As they stood by the open graves it started to rain. Large drops pattered on the shrouded bodies.

“Quickly.” Ritchie snapped at his men. They set to work with the shovels and began to fill in the graves before the rain turned the earth to mud. Those not wielding shovels stood with the rain pouring down onto them and simply waited. Face was the first to turn and walk away, realising the rain was no good for the child. At the camp-site he took her into a tent, sat her on a blanket and was about to bundle her up.

“She should get out of those wet clothes first.” Bennett’s voice came from behind him. Face turned to look at her. She was very pale. Rain ran down from her hair over her eyes and cheeks.

“Oh, right.” Face said. “Maybe you should do that.”

“Okay.” She came into the tent and knelt down. “You’d better get out of here.” Her voice was tight and very controlled. She wanted him out and not just so she could look after the girl. Face knew when someone wanted, needed, to be alone.

He left, found his own tent and went inside. He sat down crossed himself and closed his eyes. A few minutes later he heard someone else come into the tent. Sounded like Murdock. Face kept his eyes shut. After a moment he crossed himself again and opened his eyes.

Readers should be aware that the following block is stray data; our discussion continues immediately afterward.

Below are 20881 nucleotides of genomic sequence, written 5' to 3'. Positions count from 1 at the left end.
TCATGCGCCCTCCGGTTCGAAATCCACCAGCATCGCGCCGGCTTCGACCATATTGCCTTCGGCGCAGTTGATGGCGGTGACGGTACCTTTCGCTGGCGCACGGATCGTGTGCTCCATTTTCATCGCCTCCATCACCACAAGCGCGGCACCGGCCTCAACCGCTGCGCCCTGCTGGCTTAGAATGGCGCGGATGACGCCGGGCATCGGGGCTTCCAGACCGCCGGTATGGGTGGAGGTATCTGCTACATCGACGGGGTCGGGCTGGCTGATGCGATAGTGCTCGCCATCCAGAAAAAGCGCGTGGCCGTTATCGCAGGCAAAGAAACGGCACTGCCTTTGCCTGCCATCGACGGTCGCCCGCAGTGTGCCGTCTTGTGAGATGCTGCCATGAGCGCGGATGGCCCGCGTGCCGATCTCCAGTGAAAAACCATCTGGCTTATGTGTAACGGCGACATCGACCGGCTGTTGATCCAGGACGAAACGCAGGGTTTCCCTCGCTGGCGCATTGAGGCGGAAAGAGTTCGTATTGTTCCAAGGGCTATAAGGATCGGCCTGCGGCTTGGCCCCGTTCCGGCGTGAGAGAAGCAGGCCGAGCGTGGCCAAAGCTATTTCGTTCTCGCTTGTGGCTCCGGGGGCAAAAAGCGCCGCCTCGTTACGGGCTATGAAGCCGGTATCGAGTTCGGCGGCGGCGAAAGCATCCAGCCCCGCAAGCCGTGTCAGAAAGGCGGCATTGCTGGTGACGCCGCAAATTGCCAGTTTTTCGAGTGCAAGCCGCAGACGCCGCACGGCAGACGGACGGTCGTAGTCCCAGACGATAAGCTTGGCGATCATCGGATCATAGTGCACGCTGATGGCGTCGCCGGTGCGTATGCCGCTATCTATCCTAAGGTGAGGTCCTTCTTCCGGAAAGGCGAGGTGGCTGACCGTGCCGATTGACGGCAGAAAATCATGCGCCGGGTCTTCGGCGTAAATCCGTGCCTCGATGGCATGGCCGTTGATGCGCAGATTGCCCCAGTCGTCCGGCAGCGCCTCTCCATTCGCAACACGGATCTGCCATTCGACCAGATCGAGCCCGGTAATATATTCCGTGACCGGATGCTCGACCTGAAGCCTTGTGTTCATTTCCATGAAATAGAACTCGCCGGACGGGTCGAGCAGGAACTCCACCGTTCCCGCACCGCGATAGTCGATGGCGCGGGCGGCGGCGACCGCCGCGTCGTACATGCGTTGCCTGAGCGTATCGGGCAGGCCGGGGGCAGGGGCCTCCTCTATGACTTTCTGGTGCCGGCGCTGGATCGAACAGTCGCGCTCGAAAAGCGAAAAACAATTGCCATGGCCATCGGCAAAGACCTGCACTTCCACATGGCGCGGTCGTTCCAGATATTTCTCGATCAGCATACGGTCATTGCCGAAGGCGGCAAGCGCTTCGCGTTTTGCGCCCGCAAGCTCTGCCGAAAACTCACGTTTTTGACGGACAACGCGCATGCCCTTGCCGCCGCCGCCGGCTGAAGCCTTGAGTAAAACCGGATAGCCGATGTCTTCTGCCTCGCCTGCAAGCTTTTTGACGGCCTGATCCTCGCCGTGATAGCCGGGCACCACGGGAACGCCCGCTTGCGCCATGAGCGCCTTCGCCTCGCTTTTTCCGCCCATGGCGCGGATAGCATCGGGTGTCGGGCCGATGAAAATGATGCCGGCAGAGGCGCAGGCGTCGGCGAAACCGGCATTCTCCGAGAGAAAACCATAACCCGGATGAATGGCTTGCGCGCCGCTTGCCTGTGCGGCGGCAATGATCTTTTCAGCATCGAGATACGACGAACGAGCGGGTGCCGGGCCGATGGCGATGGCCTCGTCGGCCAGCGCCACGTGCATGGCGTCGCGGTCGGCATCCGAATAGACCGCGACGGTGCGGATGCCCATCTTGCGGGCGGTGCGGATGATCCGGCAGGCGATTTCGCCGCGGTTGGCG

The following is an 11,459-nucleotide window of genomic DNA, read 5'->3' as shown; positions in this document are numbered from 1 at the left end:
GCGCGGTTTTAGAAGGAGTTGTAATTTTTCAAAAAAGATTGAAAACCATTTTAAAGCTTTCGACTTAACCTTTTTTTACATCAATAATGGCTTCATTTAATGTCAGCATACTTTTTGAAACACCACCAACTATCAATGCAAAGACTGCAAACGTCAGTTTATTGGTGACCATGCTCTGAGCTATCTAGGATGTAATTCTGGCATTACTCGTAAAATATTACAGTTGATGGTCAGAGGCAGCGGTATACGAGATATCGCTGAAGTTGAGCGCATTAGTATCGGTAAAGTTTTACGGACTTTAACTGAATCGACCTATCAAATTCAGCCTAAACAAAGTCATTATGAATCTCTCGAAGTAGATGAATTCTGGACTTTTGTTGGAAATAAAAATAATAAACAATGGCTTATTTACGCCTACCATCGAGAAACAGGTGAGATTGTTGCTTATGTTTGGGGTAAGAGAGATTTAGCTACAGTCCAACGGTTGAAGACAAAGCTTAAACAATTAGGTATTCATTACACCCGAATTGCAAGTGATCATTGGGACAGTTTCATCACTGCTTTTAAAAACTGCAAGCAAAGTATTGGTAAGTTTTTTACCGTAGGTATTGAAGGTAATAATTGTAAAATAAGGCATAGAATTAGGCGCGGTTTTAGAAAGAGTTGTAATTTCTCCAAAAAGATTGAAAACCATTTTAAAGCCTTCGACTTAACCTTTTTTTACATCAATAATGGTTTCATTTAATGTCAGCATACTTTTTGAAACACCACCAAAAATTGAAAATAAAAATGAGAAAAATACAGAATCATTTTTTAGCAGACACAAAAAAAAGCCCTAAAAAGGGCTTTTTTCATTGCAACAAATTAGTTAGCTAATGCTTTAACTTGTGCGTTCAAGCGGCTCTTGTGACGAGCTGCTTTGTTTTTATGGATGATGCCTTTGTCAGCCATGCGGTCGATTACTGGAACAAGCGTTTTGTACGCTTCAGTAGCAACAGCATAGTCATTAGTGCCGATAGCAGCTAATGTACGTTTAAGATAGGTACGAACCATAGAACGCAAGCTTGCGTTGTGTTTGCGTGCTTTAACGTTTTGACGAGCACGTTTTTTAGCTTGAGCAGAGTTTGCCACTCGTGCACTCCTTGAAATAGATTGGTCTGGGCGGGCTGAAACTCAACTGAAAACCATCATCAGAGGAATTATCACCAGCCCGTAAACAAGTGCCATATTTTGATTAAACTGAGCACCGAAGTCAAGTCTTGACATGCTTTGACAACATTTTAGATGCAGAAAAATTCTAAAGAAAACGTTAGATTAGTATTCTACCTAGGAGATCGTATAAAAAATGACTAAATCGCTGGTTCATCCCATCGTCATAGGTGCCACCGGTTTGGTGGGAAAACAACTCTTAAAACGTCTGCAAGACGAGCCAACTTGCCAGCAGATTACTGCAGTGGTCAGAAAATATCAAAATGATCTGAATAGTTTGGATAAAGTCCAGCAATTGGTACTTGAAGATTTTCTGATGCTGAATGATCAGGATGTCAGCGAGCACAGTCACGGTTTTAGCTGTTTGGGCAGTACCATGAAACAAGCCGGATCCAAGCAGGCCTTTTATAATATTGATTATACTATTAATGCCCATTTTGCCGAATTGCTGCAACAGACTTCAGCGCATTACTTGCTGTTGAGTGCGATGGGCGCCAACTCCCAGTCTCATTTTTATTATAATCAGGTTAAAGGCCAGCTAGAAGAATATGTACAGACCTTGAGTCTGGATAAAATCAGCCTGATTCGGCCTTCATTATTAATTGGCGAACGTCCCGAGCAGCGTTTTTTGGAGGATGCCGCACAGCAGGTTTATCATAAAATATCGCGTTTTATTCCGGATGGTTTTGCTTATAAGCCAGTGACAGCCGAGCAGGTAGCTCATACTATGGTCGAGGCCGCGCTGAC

“Hey.” Murdock said softly.

“Hey.” Face said.

“You okay?”


Murdock looked at him narrowly, then seemed satisfied.

“We’re leaving once the rain stops. Hannibal says to get some rest until then.”

Face nodded. No-one but the child had slept last night. He lay down on his bed roll and was asleep in seconds.


It was obvious what he would dream of.

But like a record skipping it was a repeat of the same scene over and over. Walking into the village. The vultures. Hannibal’s gunshot as he killed one of the vile scavengers. That was when it skipped back to the start again, walking into the village, the vultures, the gunshot. Over and over, until he woke. Not gasping or screaming for a change. Simply opened his eyes to look up at the tent fabric over him, heavy with the rain that still poured down on it. Face wondered if it was the dream that had woken him at all or just a rumble of thunder.

The humidity and heat was stifling in the tent. He sat up, looked over at Murdock who lay curled up on his side, still fast asleep. Face needed air and slipped outside. The camp-site was quiet. A few of the soldiers stood around on sentry duty. Face saw BA standing by the tent Face had left Bennett and Kibibi in. BA stood, rigid, paying no heed to the rain. Face walked up to him.

“You standing guard?”

“Yeah. The L.T. went to…” he looked slightly embarrassed for a moment. “Um, answer a call of nature.” He frowned. “I don’t like her being in the trees with this lightning goin’ on.”

“Good point.” Face said. “She been gone long?”

“A while.” BA said and his frown said it was a while longer than he was happy with.

“I’ll go check her out.” Face said. He went the way BA pointed.

He found Bennett quickly. She didn’t hear him coming as he still instinctively moved silently. She was sitting with her back against a tree and her face buried in her hands. Face could hear her quiet sobs above the noise of the rain. For a moment he considered just turning around and going back, leaving her be. But he couldn’t do that.

“Karen,” he said, quietly. She gasped and looked up at him, a little wildly.

“Face, I…” She made a visible effort to pull herself together. “I didn’t hear you.”